WASHINGTON–U.S. Senator Chris Murphy (D-Conn.) on Tuesday authored an op-ed for the New York Times to lay out what we lose when Big Tech algorithms replace the ritual of childhood discovery. After meeting with a group of high school students in Connecticut, Murphy explains why he thinks it is more important than ever that Congress passes the Protecting Kids on Social Media Act, bipartisan legislation he introduced with U.S. Senators Brian Schatz (D-Hawaii, Tom Cotton (R-Ark.), and Katie Britt (R-Ala.). As algorithms grow more sophisticated and artificial intelligence more advanced, he also argues that it’s necessary we engage in a national dialogue to weigh whether the risks posed to both kids and adults outweigh the potential benefits.
“As our children’s free time and imaginations become more and more tightly fused to the social media they consume, we need to understand that unregulated access to the internet comes at a cost. Something similar is happening for adults, too. With the advent of A.I., a spiritual loss awaits us as we outsource countless human rituals — exploration and trial and error — to machines. But it isn’t too late to change this story,” Murphy wrote.
Murphy reflected on a conversation he had with local high school students about the role social media plays in their lives: “[T]he high schoolers with whom I met alerted me to an even more insidious result of minors’ growing addiction to social media: the death of exploration, trial and error and discovery. Algorithmic recommendations now do the work of discovering and pursuing interests, finding community and learning about the world. Kids today are, simply put, not learning how to be curious, critical adults — and they don’t seem to know what they’ve lost.”
Murphy continued: “The feedback from the students in Connecticut left me more convinced than ever that this law is vital. By taking steps to separate young people from their social media dependency and forcing them to engage in real exploration to find connection and fulfillment, we can recreate the lost rituals of adolescence that, for centuries, have made us who we are.”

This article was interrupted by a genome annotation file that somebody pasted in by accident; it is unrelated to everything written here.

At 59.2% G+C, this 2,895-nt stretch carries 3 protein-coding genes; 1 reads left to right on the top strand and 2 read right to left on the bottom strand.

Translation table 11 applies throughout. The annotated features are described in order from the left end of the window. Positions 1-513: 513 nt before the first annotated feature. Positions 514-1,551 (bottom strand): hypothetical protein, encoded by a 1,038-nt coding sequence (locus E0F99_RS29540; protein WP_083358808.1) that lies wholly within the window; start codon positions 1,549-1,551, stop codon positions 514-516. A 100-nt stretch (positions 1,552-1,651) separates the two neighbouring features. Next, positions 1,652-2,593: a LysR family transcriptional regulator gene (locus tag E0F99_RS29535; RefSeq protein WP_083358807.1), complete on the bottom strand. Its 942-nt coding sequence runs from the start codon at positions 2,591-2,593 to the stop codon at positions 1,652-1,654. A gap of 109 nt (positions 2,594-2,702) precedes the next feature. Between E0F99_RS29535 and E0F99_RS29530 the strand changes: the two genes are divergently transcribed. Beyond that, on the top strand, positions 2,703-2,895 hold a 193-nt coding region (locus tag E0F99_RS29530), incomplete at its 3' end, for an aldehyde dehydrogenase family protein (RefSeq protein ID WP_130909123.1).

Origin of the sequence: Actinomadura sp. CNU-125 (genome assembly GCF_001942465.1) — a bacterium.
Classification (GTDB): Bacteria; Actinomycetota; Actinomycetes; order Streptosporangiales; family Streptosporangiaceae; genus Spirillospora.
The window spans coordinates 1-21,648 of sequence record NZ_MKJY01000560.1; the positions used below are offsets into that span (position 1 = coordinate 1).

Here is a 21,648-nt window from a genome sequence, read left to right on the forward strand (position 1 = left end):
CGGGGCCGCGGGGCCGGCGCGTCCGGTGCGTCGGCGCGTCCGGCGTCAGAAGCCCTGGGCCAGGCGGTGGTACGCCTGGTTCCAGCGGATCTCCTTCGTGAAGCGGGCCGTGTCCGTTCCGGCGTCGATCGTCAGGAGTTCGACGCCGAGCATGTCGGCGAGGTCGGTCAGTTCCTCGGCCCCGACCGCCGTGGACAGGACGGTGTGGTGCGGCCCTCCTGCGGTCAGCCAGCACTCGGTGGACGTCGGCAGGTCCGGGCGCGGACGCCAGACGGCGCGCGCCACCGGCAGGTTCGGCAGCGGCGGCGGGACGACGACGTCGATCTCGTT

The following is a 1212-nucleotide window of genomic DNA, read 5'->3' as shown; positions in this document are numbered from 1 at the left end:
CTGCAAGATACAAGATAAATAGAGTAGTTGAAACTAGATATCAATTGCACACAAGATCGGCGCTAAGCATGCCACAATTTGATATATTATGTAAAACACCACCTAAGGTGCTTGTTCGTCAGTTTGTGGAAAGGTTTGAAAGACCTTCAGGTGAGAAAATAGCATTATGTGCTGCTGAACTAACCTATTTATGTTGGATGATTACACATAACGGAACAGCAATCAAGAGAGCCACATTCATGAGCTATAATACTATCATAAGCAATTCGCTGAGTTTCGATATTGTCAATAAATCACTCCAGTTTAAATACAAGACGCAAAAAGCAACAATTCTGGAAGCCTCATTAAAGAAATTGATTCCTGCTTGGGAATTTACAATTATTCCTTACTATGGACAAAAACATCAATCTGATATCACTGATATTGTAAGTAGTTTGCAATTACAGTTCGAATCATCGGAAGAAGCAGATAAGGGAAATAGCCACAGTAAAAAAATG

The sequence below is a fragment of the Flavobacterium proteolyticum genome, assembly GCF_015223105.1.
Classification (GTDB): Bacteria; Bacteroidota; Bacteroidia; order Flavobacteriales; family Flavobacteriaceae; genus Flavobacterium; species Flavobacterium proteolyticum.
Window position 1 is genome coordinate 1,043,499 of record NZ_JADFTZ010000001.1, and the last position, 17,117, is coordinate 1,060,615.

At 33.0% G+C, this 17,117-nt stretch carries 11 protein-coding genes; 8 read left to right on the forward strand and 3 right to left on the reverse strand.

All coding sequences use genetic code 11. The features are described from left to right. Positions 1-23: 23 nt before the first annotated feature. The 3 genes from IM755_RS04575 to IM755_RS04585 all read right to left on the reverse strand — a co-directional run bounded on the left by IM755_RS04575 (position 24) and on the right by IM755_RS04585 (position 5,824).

On the potential for artificial intelligence to have a similarly harmful impact on adults, Murphy wrote: “The role that social media has played in the declining mental health of teens also gives us a preview of what is coming for adults, with the quickening deployment of artificial intelligence and machine learning in our own lives. The psychological impact of the coming transition of thousands of everyday basic human tasks to machines will make the effect of social media look like child’s play. Today, machines help us find a song we like. Tomorrow, the machines won’t just find the song — they will create it, too. Just as we weren’t ready for the impact the social media algorithms would have on our kids, we likely aren’t prepared for the spiritual loss that will come as we outsource countless human functions to computers.”
Murphy concluded: “Regardless of whether the Protecting Kids on Social Media Act becomes law, we should get to work on a broader dialogue, with adults and kids from all walks of life, to determine if we will really be happier as a species when machines and algorithms do all the work for us, or if fulfillment only comes when humans actually do the work, like searching and discovering, of being human.”
Read the full op-ed here.